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Entering production on Monday the 18th May 1998, the car was completed 12 days later. Finished in Grigio Titanio with Bordeaux hide and black carpets. The car was transported to Ferrari UK-one of just 457 of which 368 currently remain in the UK and of which just 72 are finished in grey-and in turn to the then Gloucestershire Ferrari agents MHT, where the pre delivery inspection was carried out on the 3rd July 1998. First registered SBT 1 to 39-year company director Mr S T of Gloucestershire on the 3rd July 1998 and the two-year Ferrari warranty. The then list price was (1st April 1998) was £149,700.88 plus delivery, number plates and road tax.
Bought by businessman and entrepreneur ,55-year old, Mr P S on the 12th September 2000 with circa 8,000 miles once again from MHT.
Passing, just over twelve months later, to 52-year-old company director Mr J D of Dorset, who bought the car from London Ferrari agents HR Owen-unconfirmed-on the 14th May 2001 with 12,000 miles. A little over three years later the car changed ownership to Mr A B of Lancashire on the 1st June 2004 with some 37,000 miles from the then Ferrari agents, Stratstone -unconfirmed.
The fifth and penultimate owner, Mr G R of North Wales bought the car on the 15th July 2005 with 39,545 miles from Bob Houghton. Bob Houghton and then latterly AE Performance maintained the car for Mr R including replacing the clutch in August 2008 at 41,953 miles and the speedometer head at 44,238 miles on the 23rd August 2013 -the old unit is still with the car.
Following an independent road test and report by the respected marque specialist John Pogson’s Auto Italia, the car was purchased by the last owner 46-year company director, Mr M S of West Yorkshire on the 7th November 2014 with 44,000 miles, joining a Ferrari 456 M GTA and a 308 GT4.
The factory original service book with 23 service stamps-12 with MHT/Bob Houghton- and 17 MOT’s document the 50,500 miles from new and has its full complement of handbooks and leather wallet, keys including the red immobiliser.
Launched to the press at the Nürburgring in 1996, the 550 Maranello was Ferrari’s answer to those who believed the performance of a front-engined V12 car could not beat that of a mid-engined sports car. The successor to the F512M, the 550 Maranello proved quicker and, thanks to its better front-engined, rear drive packaging layout, far more practical.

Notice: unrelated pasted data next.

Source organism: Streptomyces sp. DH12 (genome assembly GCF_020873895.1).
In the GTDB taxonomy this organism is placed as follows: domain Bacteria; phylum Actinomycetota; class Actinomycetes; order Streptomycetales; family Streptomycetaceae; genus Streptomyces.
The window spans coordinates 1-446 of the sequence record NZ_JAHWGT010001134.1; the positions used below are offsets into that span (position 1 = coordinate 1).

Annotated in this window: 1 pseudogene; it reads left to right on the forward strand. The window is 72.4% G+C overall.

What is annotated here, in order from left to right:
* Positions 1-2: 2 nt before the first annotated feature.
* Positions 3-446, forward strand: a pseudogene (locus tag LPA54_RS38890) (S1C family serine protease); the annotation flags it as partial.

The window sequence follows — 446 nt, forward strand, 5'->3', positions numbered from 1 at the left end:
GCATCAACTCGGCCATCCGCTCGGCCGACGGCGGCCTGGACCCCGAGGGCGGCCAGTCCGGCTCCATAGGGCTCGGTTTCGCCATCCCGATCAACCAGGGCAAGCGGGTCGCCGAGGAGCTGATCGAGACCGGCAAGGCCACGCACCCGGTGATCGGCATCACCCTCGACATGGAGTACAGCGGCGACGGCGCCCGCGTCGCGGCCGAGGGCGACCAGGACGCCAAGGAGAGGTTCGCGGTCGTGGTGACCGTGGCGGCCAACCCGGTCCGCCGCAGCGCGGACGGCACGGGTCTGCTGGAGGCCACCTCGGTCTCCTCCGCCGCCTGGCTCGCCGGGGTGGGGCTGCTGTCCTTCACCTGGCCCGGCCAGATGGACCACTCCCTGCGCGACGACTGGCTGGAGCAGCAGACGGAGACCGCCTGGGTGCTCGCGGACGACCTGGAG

The 550 Maranello also benefited from Ferrari’s maniacal attention to aerodynamics with a low Cd (0.33) and constant downforce over both axles. The combination of uncompromising performance and aerodynamic efficiency helped the car establish new production car speed records on the 12th of October 1998 in Marysville, Ohio, covering 100 km (62 miles) at an average speed of 304.1 km/h, (188.88 mph) and 296.168 km/h (183.955 miles) in one hour.
After over two decades of Ferrari production with a mid engine model as the performance pinnacle of the regular production range, the tables were turned in 1996 with the introduction of the 550 Maranello. The new model had a front mounted engine like its 456 GT stable mate, and had been developed from the technological progress and innovations of that model, to produce searing performance allied to impeccable road manners.
The 550 Maranello made its public debut at a major Ferrari gathering at the Nurburgring, Germany, in July 1996, which centred round the launch of the new car. The then current F1 team drivers Michael Schumacher and Eddie Irvine were on hand to put the car through its paces on the track, along with a host of previous Ferrari team drivers including former Ferrari World Champions Niki Lauda and Jody Scheckter.
The body lines from the pen of Pininfarina unsurprisingly had echoes of the new model’s 2+2 stable mate, the 456 GT, in the overall premise. However, there were also retro hints from earlier classic models, like the twin exhaust air slots in the front wings akin to those of the sixties 250 GTO and 275 GTB, whilst the tail light treatment was even closer to that of the fabled 365 GTB/4 “Daytona” model than it had been on the 456 GT.
The new model did have its own positive identity, with a shallow and wide radiator air intake, which with the integral front spoiler gave the look of a hungry shark approaching your rear view mirror, when being followed along the road by it. The styling details gave it an appearance of aggressive elegance, and although some people were initially a little subdued in their praise, no doubt expecting something more visually radical, the dynamic qualities of the car soon won over the doubters.
After all, here was a totally practical and comfortable 2 seat model, with plentiful luggage space, that had overall performance close to that of the bare bones F40 “racer for the street” of less than a decade earlier.